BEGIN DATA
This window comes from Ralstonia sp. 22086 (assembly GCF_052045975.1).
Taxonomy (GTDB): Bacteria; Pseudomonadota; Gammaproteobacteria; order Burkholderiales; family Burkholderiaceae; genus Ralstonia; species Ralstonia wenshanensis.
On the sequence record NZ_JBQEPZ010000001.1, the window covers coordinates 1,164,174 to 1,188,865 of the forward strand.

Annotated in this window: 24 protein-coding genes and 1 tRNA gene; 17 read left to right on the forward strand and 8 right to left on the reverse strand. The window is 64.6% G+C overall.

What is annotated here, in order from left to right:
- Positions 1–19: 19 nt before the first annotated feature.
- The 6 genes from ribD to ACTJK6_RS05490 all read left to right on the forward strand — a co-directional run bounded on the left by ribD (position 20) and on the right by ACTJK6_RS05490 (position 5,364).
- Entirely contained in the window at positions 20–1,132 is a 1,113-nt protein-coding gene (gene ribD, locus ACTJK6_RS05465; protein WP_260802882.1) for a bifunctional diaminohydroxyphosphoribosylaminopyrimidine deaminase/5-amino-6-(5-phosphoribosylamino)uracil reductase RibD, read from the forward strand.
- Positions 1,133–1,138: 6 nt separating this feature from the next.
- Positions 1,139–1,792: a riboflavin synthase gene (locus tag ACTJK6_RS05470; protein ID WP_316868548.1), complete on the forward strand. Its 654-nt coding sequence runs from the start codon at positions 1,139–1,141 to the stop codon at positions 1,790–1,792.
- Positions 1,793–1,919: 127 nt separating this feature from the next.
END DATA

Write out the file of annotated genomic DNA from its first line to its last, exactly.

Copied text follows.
This window comes from Ralstonia sp. 22086 (assembly GCF_052045975.1).
Taxonomy (GTDB): Bacteria; Pseudomonadota; Gammaproteobacteria; order Burkholderiales; family Burkholderiaceae; genus Ralstonia; species Ralstonia wenshanensis.
On the sequence record NZ_JBQEPZ010000001.1, the window covers coordinates 1,164,174 to 1,188,865 of the forward strand.

Annotated in this window: 24 protein-coding genes and 1 tRNA gene; 17 read left to right on the forward strand and 8 right to left on the reverse strand. The window is 64.6% G+C overall.

What is annotated here, in order from left to right:
- Positions 1–19: 19 nt before the first annotated feature.
- The 6 genes from ribD to ACTJK6_RS05490 all read left to right on the forward strand — a co-directional run bounded on the left by ribD (position 20) and on the right by ACTJK6_RS05490 (position 5,364).
- Entirely contained in the window at positions 20–1,132 is a 1,113-nt protein-coding gene (gene ribD, locus ACTJK6_RS05465; protein WP_260802882.1) for a bifunctional diaminohydroxyphosphoribosylaminopyrimidine deaminase/5-amino-6-(5-phosphoribosylamino)uracil reductase RibD, read from the forward strand.
- Positions 1,133–1,138: 6 nt separating this feature from the next.
- Positions 1,139–1,792: a riboflavin synthase gene (locus tag ACTJK6_RS05470; protein ID WP_316868548.1), complete on the forward strand. Its 654-nt coding sequence runs from the start codon at positions 1,139–1,141 to the stop codon at positions 1,790–1,792.
- Positions 1,793–1,919: 127 nt separating this feature from the next.